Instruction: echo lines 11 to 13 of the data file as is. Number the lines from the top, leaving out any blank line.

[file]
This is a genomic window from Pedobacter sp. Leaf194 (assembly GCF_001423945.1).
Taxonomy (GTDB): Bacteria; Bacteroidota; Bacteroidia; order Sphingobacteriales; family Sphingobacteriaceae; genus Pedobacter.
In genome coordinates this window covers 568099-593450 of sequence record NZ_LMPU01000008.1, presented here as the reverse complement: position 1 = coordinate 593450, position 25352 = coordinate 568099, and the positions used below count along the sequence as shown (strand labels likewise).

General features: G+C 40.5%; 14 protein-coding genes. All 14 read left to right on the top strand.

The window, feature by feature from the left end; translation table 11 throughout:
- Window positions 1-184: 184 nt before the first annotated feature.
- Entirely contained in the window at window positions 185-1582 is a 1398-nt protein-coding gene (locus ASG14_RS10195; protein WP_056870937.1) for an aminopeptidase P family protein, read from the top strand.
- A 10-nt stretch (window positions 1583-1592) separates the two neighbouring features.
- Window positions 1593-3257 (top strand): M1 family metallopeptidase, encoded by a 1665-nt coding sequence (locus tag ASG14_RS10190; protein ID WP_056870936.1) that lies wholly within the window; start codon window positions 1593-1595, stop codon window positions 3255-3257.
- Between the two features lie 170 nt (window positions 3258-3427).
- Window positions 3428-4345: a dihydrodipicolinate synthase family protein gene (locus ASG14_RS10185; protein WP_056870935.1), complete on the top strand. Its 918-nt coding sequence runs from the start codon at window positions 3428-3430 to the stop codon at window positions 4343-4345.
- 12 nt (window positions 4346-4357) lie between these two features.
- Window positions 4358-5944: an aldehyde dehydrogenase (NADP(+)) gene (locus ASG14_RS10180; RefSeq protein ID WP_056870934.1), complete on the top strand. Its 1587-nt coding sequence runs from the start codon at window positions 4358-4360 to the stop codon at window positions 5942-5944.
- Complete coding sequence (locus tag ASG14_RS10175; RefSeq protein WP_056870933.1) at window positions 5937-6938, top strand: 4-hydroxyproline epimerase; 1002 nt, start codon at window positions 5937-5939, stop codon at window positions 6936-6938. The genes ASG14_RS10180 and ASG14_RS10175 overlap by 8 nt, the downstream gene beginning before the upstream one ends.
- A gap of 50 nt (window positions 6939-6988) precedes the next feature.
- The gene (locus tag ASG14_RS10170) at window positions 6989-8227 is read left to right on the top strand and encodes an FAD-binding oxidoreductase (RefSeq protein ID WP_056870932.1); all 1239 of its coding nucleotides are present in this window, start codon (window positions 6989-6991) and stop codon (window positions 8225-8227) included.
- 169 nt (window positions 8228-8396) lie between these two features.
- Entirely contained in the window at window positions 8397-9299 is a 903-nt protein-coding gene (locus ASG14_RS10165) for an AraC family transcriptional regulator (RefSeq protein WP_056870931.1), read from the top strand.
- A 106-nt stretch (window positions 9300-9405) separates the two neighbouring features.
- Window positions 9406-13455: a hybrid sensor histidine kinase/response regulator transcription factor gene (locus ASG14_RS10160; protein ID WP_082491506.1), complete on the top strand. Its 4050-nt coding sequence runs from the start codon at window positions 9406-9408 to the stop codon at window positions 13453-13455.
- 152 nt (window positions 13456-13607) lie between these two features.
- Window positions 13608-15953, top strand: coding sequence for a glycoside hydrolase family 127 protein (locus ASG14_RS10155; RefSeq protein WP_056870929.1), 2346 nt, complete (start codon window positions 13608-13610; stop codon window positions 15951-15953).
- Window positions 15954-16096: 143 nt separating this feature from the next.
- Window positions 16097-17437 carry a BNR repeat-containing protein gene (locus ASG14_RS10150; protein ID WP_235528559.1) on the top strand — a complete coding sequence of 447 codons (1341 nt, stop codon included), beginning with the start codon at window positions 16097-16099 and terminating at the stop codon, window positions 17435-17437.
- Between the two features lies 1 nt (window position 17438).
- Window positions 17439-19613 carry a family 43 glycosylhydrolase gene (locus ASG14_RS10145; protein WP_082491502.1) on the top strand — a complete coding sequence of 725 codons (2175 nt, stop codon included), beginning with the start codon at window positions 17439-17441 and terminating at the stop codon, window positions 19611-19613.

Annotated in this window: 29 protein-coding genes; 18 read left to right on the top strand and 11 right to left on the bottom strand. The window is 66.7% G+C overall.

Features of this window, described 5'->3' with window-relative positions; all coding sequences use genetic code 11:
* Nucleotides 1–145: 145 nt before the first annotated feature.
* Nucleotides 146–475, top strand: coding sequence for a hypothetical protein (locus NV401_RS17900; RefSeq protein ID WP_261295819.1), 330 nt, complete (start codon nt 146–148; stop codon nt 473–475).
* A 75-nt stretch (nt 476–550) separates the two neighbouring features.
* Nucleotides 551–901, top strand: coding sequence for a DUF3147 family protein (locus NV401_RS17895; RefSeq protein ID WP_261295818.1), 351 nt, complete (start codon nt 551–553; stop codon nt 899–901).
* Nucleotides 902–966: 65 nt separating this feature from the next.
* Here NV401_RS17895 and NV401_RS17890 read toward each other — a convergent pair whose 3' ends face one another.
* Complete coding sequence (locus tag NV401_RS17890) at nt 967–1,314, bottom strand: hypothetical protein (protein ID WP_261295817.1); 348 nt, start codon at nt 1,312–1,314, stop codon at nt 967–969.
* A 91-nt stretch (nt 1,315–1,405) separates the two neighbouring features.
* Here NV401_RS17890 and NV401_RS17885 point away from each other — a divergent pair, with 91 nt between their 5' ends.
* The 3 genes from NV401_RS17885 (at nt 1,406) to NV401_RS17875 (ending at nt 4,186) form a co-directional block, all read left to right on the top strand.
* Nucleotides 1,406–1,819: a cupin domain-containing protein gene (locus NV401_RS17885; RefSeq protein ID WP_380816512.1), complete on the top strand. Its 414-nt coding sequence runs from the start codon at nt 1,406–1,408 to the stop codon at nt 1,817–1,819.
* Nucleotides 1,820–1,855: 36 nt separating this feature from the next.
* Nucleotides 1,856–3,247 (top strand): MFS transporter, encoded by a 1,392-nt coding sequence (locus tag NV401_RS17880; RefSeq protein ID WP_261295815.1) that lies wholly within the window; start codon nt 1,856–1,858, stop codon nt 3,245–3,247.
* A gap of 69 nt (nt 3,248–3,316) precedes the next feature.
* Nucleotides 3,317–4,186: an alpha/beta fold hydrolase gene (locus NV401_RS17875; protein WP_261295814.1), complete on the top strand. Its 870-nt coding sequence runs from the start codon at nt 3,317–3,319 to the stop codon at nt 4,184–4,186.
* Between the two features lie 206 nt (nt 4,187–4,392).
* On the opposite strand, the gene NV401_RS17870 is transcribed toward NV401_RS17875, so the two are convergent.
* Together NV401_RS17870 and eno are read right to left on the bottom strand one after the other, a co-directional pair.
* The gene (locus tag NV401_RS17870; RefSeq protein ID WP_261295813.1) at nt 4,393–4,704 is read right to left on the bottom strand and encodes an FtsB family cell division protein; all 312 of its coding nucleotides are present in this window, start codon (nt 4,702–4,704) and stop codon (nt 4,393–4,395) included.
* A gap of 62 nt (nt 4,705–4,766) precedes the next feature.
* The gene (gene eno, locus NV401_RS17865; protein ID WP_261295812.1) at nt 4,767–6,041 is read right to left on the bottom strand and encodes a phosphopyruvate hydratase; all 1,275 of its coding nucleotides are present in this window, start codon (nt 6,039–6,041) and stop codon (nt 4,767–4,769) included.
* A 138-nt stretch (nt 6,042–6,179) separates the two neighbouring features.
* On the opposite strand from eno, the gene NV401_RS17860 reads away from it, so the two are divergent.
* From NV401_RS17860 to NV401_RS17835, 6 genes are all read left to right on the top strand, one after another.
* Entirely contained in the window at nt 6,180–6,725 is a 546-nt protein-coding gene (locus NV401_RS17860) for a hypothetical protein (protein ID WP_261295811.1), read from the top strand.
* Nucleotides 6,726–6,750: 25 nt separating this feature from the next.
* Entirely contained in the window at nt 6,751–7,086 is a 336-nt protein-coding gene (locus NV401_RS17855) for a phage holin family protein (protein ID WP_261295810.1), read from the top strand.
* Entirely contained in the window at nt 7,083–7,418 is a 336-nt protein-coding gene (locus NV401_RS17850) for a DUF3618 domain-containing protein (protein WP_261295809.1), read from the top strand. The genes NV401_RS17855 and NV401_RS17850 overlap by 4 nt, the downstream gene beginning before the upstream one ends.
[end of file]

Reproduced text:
- Window positions 3428-4345: a dihydrodipicolinate synthase family protein gene (locus ASG14_RS10185; protein WP_056870935.1), complete on the top strand. Its 918-nt coding sequence runs from the start codon at window positions 3428-3430 to the stop codon at window positions 4343-4345.
- 12 nt (window positions 4346-4357) lie between these two features.
- Window positions 4358-5944: an aldehyde dehydrogenase (NADP(+)) gene (locus ASG14_RS10180; RefSeq protein ID WP_056870934.1), complete on the top strand. Its 1587-nt coding sequence runs from the start codon at window positions 4358-4360 to the stop codon at window positions 5942-5944.